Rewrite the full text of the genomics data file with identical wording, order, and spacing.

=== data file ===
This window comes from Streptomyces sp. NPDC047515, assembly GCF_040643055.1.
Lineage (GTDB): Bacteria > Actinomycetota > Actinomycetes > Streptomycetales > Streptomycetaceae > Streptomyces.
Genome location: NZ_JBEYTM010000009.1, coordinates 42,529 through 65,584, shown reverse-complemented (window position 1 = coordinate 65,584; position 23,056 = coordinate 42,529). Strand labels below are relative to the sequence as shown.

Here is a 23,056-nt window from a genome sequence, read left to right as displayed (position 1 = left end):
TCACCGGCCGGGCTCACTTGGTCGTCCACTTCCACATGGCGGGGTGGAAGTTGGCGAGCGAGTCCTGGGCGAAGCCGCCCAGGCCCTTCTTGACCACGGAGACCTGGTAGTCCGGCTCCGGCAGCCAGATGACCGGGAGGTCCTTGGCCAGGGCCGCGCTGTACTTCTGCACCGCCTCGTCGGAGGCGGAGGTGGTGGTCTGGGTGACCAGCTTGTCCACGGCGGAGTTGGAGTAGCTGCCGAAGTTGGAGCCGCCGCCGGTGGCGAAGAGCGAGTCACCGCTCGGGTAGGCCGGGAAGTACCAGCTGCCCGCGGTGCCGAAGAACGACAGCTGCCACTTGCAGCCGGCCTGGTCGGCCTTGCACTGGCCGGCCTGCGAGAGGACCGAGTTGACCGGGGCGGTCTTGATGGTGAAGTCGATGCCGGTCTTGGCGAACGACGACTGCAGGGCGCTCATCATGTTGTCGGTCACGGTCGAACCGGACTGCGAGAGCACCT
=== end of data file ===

This window comes from Streptomyces sp. NPDC047515, assembly GCF_040643055.1.
Lineage (GTDB): Bacteria > Actinomycetota > Actinomycetes > Streptomycetales > Streptomycetaceae > Streptomyces.
Genome location: NZ_JBEYTM010000009.1, coordinates 42,529 through 65,584, shown reverse-complemented (window position 1 = coordinate 65,584; position 23,056 = coordinate 42,529). Strand labels below are relative to the sequence as shown.

Here is a 23,056-nt window from a genome sequence, read left to right as displayed (position 1 = left end):
TCACCGGCCGGGCTCACTTGGTCGTCCACTTCCACATGGCGGGGTGGAAGTTGGCGAGCGAGTCCTGGGCGAAGCCGCCCAGGCCCTTCTTGACCACGGAGACCTGGTAGTCCGGCTCCGGCAGCCAGATGACCGGGAGGTCCTTGGCCAGGGCCGCGCTGTACTTCTGCACCGCCTCGTCGGAGGCGGAGGTGGTGGTCTGGGTGACCAGCTTGTCCACGGCGGAGTTGGAGTAGCTGCCGAAGTTGGAGCCGCCGCCGGTGGCGAAGAGCGAGTCACCGCTCGGGTAGGCCGGGAAGTACCAGCTGCCCGCGGTGCCGAAGAACGACAGCTGCCACTTGCAGCCGGCCTGGTCGGCCTTGCACTGGCCGGCCTGCGAGAGGACCGAGTTGACCGGGGCGGTCTTGATGGTGAAGTCGATGCCGGTCTTGGCGAACGACGACTGCAGGGCGCTCATCATGTTGTCGGTCACGGTCGAACCGGACTGCGAGAGCACCT